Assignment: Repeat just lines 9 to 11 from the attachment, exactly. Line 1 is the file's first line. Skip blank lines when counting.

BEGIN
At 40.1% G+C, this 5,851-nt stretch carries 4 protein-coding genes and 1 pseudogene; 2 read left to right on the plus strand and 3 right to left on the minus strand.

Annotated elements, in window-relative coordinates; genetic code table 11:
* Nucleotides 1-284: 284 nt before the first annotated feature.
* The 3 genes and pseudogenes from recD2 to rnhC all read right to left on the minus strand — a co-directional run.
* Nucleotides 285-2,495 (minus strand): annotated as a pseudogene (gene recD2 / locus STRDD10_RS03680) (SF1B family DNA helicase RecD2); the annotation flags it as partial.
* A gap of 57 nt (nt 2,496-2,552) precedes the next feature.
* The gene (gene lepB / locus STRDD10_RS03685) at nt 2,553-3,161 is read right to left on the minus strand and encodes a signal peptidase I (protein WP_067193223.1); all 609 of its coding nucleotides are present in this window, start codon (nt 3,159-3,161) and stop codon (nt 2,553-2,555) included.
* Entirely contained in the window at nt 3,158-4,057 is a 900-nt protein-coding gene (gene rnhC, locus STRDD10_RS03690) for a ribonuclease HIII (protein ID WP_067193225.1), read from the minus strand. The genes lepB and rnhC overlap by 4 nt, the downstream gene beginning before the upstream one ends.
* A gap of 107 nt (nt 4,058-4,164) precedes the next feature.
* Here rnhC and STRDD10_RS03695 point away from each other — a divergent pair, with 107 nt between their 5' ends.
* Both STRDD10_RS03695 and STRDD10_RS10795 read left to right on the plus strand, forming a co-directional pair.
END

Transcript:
* A gap of 107 nt (nt 4,058-4,164) precedes the next feature.
* Here rnhC and STRDD10_RS03695 point away from each other — a divergent pair, with 107 nt between their 5' ends.
* Both STRDD10_RS03695 and STRDD10_RS10795 read left to right on the plus strand, forming a co-directional pair.